Yemen forces disable bomb in town retaken from Qaeda: govt
The bomb was found on a vehicle that also contained shells and sticks of dynamite, the ministry said in a statement on its website, accusing Al-Qaeda of being behind the foiled attack.
The device, which was deactivated in the town's main market square late on Saturday, "seemed to have been prepared to be activated as the army entered Huta," local government official Abdullah Ateq said.
Yemeni soldiers on Friday regained control of Huta from suspected Al-Qaeda militants who had been holed up in the Shabwa provincial town for a week in fighting that sparked a mass exodus of civilians.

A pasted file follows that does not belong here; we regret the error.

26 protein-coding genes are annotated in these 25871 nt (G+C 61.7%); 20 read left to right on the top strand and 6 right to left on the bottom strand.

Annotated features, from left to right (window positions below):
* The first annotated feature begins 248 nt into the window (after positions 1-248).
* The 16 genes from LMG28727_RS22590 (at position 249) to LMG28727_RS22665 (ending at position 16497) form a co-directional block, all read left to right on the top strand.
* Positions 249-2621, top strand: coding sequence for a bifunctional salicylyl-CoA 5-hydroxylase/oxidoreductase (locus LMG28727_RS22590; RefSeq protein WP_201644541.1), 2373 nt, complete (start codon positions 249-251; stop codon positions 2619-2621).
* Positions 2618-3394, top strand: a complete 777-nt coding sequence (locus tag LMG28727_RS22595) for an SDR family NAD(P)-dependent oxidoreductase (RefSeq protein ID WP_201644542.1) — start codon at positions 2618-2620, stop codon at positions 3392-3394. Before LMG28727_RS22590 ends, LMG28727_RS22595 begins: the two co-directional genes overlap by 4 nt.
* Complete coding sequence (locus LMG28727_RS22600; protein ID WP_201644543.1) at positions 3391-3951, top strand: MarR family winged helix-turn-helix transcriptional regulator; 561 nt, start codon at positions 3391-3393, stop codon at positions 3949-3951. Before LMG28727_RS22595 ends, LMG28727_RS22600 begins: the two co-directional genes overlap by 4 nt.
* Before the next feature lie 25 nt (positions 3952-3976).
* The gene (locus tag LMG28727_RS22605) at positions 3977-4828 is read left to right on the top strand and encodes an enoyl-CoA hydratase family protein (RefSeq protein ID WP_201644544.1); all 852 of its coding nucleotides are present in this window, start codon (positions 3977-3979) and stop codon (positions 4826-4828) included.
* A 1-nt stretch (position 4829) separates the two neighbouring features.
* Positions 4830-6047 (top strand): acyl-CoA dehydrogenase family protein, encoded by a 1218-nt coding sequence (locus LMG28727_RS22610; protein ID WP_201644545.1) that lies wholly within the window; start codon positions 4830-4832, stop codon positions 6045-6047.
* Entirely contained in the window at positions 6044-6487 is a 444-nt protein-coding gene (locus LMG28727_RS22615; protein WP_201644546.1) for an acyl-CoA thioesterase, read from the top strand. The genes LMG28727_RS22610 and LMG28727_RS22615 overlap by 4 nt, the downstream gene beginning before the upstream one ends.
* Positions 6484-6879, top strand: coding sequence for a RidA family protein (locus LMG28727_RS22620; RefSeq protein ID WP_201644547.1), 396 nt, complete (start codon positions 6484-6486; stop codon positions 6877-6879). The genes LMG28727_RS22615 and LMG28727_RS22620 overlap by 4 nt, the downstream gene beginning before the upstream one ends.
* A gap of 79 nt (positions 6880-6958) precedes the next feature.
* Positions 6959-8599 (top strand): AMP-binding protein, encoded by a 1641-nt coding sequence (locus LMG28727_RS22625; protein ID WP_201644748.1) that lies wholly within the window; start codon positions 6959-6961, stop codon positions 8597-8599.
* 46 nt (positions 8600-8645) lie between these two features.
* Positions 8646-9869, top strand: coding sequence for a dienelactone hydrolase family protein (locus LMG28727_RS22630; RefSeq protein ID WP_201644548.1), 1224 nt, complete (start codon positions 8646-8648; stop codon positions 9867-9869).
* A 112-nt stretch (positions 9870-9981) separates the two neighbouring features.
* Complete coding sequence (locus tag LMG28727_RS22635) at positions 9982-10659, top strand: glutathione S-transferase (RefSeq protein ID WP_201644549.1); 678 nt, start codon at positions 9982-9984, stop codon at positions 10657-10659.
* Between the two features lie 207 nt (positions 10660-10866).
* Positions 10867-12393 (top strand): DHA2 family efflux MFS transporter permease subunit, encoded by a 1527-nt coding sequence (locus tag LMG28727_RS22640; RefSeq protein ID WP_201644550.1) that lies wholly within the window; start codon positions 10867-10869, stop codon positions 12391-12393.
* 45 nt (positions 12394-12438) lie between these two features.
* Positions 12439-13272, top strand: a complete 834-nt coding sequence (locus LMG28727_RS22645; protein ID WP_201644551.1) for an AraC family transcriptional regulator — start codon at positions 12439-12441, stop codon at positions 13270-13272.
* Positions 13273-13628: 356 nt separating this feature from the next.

In its statement, the interior ministry said the fighting resulted in "the deaths of five members of Al-Qaeda, two members of the security forces and the arrest of 32 suspects."
Ateq told AFP the "army continued a sweep of the town where the displaced have begun to gradually return."
Between 8,000 and 12,000 of Huta's 20,000 residents were estimated to have fled the town, according to the Yemeni Red Crescent. The UN refugee agency put the figure at about 4,000.
"Some 35 percent of IDPs (internally displaced people) have already returned to Huta," a local official told AFP on condition of anonymity.
Yemen is the ancestral homeland of Al-Qaeda leader Osama bin Laden and has seen repeated attacks by his jihadist network.
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